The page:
With Chicago’s weather creeping up to the 80’s and 90’s in the next weeks, it’s crucial to know how to keep working out safely in the heat. Heat exhaustion, dehydration and other heat-related illnesses and injuries can hinder training and keep even the pro-athletes from sticking to their regular routine. The good news: it is easily preventable if you take some precautions:
1. Workout early or late in the day
Unless your race will be in the afternoon, take advantage of the times of the day when it is coolest, and workout in the morning or evening. If you need to train for a race in which conditions will be hot, exercise in a hotter part of the day (with caution) in order to get used to warmer temperatures safely. The Journal of Athletic Training recommends 10-14 days to acclimatize.
2. Use cold water
Drink it, shower in it or pour it on your head – any way you can, use cold water! An average person sweats between 0.8 to 1.4 liters an hour when they exercise, and it is important to avoid dehydration by drinking constantly throughout the day and your workout. To find out your sweat rate (and how much water you need to replace after your workout), weigh yourself before and after an hour of working out, convert the weight lost to ounces, then add that number to the amount (in ounces) you drank during your workout. Plan out your route so that it goes by water fountains or carry a small water bottle with you when you exercise to stay well hydrated. Showering in cold water also lowers your body temperature and pouring some water on yourself as you workout is great for cooling down.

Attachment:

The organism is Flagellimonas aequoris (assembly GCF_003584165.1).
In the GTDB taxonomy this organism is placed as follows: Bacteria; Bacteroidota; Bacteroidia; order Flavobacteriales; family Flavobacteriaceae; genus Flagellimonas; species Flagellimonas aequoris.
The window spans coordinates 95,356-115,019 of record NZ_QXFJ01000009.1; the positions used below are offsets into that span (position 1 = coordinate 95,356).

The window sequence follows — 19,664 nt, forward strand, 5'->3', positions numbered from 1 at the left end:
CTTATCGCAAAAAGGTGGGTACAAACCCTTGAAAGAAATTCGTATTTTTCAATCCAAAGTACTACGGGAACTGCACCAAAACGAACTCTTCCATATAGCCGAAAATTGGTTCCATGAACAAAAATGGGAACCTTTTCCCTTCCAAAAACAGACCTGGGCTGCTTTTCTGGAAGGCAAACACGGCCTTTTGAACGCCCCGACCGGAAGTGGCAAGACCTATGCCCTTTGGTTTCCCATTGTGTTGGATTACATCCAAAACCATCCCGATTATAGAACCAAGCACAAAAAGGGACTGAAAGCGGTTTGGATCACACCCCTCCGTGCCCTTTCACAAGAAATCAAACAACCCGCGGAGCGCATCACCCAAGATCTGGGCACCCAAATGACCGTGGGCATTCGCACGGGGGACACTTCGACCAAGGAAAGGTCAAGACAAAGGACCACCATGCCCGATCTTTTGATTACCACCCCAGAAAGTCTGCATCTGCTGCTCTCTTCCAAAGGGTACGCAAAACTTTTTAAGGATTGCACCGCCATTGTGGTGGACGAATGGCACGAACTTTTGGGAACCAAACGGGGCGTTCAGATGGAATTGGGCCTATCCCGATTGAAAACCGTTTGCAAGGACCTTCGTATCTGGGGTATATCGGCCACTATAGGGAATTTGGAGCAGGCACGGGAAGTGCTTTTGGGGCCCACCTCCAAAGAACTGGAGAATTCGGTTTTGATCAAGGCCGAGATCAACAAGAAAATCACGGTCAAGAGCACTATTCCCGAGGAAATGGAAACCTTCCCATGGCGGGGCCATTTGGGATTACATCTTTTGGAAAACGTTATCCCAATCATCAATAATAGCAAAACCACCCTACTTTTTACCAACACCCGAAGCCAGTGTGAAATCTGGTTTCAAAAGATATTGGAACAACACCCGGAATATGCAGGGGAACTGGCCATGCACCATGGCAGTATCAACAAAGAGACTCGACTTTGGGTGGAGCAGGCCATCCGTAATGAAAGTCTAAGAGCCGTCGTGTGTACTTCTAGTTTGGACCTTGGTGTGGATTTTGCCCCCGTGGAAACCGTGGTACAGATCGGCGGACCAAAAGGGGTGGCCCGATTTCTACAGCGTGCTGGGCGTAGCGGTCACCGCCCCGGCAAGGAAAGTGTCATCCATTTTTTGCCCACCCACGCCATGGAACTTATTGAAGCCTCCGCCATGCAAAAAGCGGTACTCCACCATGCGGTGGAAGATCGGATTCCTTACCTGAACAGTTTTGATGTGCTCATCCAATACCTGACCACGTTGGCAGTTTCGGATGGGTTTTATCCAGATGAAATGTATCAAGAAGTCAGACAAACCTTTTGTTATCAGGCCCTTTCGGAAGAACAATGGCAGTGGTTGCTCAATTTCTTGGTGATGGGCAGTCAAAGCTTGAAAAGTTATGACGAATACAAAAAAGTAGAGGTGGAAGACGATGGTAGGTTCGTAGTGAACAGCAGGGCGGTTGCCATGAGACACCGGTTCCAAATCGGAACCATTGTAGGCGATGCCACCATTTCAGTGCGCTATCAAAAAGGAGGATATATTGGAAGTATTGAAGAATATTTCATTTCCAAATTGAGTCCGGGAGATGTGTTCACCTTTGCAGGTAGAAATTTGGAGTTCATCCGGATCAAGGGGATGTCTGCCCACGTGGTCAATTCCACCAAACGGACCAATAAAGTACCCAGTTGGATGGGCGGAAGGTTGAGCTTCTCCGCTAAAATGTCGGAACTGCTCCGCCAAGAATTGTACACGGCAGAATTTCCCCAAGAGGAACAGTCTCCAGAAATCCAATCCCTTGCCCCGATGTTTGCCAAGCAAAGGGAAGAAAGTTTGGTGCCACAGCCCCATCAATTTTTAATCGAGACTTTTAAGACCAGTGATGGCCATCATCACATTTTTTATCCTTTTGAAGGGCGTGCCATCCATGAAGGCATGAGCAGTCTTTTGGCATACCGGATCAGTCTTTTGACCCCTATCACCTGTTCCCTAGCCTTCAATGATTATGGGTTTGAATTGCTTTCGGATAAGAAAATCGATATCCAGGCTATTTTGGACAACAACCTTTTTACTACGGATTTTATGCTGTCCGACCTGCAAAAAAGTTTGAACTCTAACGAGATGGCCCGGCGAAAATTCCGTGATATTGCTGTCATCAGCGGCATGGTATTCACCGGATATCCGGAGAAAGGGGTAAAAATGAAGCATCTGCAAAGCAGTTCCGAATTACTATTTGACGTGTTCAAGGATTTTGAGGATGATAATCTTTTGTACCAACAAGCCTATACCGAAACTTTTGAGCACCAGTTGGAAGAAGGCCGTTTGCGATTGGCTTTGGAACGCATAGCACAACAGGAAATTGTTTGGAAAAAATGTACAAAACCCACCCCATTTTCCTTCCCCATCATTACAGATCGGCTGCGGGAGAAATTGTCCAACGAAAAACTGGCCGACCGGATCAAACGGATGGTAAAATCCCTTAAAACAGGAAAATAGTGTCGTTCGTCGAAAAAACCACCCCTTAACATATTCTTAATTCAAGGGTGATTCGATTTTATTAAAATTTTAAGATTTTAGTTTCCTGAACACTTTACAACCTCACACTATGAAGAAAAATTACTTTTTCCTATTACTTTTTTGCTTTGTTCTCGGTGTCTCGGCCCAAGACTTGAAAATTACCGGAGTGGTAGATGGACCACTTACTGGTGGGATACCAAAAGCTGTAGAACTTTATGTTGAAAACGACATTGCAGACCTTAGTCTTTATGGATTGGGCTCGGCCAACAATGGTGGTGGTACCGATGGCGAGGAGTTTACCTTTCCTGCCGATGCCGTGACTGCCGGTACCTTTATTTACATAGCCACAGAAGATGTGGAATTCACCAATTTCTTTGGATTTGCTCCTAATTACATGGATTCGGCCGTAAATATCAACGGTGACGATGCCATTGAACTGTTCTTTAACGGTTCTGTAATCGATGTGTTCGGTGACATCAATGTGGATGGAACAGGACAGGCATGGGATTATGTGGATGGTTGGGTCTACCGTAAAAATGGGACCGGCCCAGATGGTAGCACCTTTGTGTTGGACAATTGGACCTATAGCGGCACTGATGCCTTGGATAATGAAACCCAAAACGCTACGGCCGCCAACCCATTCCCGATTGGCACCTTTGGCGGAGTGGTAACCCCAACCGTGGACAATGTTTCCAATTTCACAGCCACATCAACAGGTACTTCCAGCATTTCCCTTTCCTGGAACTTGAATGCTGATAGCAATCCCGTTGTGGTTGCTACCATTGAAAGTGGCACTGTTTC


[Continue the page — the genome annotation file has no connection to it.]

3. Wear the right clothing
Wearing a hat and sunglasses is a no brainer for keeping cool, but also light-colored, loose, thin clothing (like Nike’s Dri-FIT) can do wonders in the heat.
4. Take it easy
Check in with yourself and be honest with how you feel! Take breaks when necessary, and consider other forms of working out that are indoors. Cross training is shown to be beneficial, so take this as the perfect opportunity to test out new forms of exercise.
5. Ice, ice baby
Freeze your water bottles before your workout so you have cold water the whole time, or use it as an ice pack! Hold it against areas of your body where the blood vessels are close to your skin (namely behind the knees, wrists, back of the neck, and the tops of your feet). Investing in an insulated water bottle like a Hydro Flask is also great for keeping water (and you) cool.
6. Eat, drink, and be merry…
Just don’t drink a lot of alcohol! Alcohol is dehydrating so watch out not to overdo it. You also lose electrolytes and sodium when you sweat, so drink some sports drinks like Gatorade or POWERADE to replace what you lost. For healthier options, sprinkle some salt on your meals and drink coconut water, which naturally contains electrolytes. You also burn more carbs in the heat, so top off your muscles’ glycogen stores with a smart post-workout snack.
7. Wear sunscreen
Burnt skin doesn’t regulate temperature as well and promotes dehydration, so slather on an ounce of sunscreen all over your body. Bonus: you’ll prevent skin cancer, wrinkles, sunspots and other signs of aging at the same time!
8. Think cool thoughts
According to one study, just thinking that it’s cooler can make you train better. Keep your mind off of the heat by focusing on your workout. Sometimes ignorance is bliss!